Gazetteer of New York, 1860 & 1861 page 006
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in 1855. After the towns in each county is a table compiled from the last State census*
except the valuation and statistics of schools, which are from the returns for the year 1858,
In many cases, the population of villages and the number of churches given are from enu¬
merations taken since 1855; but the last State census has invariably been taken as authority
on these two points, except in cases where later reliable enumerations have been taken. The
acres of land as given in the tables fall short of the area of the county as given at the com¬
mencement of each county description. The reason of this is obvious: the acres of land as
shown by the tables are from the returns of assessors, which seldom embrace marsh, swamp,
and unproductive lands, and lands under water; while the area in square miles, as given in
the county descriptions, has in every case been ascertained from actual measurements.

The steel plate illustrations are principally from original views made expressly for this work.
The map has been engraved on stone, at great expense, by the best artists, and the mechani¬
cal execution of both works is highly creditable to the publisher.

The Index of Subjects at the commencement of the work, and the Index of Geographical
Names at the close, cannot fail of being justly valued for their convenience. The uniform
use of a bold-face letter for names of towns, villages, and hamlets will also be found to
greatly facilitate rapid search for this class of geographical names.

To many of the officers in the several State Departments, and to numerous county, town,
and city officers, local surveyors, civil engineers, land agents, members of the press, and
others, the author is indebted for furnishing valuable materials for these works. To them,
and to all who have in any way rendered him assistance in the preparation of either Map or
Gazetteer, he desires to acknowledge his obligations. Many persons may feel disappoint¬
ment at finding that information furnished by them has not been used. An examination
of the work, however, must convince them that nothing has been omitted which was essential
to the general plan of the work, and that whatever did not come within this plan could not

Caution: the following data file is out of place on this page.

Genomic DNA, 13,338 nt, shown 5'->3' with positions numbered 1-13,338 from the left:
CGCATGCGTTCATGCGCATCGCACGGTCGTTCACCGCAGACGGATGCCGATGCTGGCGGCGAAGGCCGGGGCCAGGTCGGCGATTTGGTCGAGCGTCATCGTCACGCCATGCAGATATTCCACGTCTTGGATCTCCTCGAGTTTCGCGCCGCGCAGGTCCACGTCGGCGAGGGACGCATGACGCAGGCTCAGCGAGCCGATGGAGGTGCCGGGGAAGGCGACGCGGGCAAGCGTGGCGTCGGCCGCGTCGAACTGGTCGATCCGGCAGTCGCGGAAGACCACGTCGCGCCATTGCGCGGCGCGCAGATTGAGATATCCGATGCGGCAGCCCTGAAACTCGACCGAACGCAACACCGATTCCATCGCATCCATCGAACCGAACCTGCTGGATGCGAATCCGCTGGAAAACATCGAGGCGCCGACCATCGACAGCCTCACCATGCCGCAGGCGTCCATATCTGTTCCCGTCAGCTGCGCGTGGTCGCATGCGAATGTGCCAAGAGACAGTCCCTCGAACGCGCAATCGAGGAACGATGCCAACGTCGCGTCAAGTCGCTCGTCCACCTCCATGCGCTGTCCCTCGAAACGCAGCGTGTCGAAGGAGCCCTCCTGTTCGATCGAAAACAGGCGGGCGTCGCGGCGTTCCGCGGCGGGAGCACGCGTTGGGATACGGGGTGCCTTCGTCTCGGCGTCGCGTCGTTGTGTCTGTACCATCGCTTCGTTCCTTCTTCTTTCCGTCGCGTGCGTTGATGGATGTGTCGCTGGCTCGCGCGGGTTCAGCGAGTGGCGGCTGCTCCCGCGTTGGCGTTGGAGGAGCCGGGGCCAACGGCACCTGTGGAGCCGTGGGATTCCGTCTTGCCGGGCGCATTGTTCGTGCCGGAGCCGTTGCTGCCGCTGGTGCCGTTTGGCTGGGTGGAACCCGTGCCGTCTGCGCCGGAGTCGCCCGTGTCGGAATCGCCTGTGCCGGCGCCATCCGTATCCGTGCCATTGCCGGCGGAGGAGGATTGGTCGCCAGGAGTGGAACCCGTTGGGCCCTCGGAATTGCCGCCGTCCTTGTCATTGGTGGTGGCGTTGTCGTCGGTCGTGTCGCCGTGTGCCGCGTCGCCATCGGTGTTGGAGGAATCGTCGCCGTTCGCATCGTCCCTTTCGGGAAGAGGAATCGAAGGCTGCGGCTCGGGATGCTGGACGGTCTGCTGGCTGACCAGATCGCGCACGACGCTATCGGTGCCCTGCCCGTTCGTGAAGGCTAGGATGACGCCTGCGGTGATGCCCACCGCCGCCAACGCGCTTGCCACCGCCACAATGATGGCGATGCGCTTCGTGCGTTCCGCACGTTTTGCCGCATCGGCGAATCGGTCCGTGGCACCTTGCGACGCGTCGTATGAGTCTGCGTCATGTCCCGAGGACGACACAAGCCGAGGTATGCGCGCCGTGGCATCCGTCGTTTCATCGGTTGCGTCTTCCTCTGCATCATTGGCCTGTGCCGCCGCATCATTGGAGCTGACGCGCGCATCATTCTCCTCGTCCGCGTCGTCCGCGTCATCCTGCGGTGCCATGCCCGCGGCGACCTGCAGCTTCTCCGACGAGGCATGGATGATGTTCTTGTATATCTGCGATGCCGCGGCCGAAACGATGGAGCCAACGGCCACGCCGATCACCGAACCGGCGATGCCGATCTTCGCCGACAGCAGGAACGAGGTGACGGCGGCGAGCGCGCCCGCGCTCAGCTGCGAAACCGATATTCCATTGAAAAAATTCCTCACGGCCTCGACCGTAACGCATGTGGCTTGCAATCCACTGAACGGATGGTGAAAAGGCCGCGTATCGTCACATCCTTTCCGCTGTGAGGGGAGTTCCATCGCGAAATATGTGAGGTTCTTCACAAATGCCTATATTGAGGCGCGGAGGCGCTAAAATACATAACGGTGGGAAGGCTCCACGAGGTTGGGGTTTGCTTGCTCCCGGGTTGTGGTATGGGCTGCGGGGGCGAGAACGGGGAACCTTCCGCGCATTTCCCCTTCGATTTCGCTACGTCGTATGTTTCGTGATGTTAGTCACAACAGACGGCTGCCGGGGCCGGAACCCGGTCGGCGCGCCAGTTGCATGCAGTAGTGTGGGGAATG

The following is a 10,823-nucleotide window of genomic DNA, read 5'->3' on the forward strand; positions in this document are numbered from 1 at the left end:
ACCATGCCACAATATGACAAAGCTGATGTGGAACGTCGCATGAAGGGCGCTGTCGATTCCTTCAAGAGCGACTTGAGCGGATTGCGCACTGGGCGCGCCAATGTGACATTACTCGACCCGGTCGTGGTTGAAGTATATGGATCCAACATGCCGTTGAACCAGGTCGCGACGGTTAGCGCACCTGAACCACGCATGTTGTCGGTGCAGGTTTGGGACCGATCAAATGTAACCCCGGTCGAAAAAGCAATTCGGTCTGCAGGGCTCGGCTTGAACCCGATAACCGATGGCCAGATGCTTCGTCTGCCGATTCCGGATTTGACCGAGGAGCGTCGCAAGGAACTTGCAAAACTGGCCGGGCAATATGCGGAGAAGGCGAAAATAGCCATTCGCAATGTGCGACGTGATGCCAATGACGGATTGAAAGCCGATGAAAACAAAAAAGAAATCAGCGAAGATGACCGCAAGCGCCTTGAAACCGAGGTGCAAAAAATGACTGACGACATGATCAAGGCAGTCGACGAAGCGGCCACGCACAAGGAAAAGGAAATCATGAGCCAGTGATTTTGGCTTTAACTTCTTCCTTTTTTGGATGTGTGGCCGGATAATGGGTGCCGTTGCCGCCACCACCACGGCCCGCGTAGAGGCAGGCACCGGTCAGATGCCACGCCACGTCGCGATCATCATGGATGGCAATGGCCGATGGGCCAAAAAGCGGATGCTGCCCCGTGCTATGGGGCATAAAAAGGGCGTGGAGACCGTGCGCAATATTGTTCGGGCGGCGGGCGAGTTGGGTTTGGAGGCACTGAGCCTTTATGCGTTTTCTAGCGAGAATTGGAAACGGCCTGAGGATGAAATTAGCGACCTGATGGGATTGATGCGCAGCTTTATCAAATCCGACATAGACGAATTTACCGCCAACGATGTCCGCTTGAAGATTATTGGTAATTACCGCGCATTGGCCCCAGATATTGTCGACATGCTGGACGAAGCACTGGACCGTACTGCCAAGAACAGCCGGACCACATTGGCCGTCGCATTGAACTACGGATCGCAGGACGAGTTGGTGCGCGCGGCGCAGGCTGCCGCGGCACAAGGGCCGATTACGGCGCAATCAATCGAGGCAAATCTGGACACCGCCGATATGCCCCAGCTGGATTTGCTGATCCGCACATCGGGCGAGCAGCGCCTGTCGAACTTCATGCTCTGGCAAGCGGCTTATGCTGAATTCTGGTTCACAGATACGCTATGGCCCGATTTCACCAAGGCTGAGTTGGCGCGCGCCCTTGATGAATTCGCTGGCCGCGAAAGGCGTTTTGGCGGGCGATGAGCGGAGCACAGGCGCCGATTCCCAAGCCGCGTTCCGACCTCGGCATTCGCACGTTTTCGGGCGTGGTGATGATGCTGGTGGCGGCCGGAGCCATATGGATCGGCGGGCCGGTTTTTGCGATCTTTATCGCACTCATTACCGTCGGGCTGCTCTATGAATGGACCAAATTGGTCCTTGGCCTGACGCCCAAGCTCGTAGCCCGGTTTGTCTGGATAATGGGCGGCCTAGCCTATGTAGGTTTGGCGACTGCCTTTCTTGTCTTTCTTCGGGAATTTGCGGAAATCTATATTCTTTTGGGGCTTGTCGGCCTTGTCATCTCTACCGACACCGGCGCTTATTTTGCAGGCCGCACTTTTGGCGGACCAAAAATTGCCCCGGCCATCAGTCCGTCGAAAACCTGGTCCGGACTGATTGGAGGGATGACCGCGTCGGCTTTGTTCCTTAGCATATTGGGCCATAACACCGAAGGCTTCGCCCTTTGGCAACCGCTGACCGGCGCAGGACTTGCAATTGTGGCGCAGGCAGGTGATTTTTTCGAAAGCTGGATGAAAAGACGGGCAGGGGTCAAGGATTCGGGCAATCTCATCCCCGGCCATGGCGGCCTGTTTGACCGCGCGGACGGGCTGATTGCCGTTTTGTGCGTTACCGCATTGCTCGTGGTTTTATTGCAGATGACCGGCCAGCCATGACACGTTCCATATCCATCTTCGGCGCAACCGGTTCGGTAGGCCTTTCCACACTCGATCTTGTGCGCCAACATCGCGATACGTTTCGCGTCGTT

be introduced.

The author would not be doing justice to himself nor to the public did he fail to acknow¬
ledge his obligations to those who have been associated with him in the preparation of these
works. He desires to make particular mention of the valuable services of Lieut. Francis
Mahler, Franklin B. Hough, M. D., and James Johonnot. Lieut. Mahler was educated in a
European Military Academy for a Topographical Engineer. Ten years of subsequent practice
rendered him eminently qualified for the position he has occupied on the Survey. Dr. Hough
is well known to the people of the State as the Superintendent of the last State census and as
the author of several historical and statistical works. His services in searching records, and
documents at Albany, in New York City, and elsewhere, have been invaluable, and to his
practical knowledge of the geology of the State the author is mainly indebted for whatever
pertains to that subject in this work. Mr. Johonnot has devoted many years to the subject
of Physical Geography. The topography of the State, its counties and towns, has been
mainly written by him.

The intelligent citizens of the State of New York cannot fail to appreciate the liberality
of the publisher in the great expenditures he has made in bringing out these works. The
cost of the original surveys for the county maps was about $48,000, and the expenditures on
the works from the commencement of the re-survey to the date of publication have reached
about $46,000 more, making a total investment of $94,000. The whole time spent in surveys,
collection of materials, writing, engraving, proof-reading, &c., has been equal to the time of
one person 125 years. It is believed that no similar enterprise of equal extent, and involving
the outlay of so large a capital, has ever been undertaken at private expense in this or any
other country. Time, talents, and money have alike been devoted to the production of a
Map and Gazetteer that it is hoped will be found every way worthy of the Empire State.


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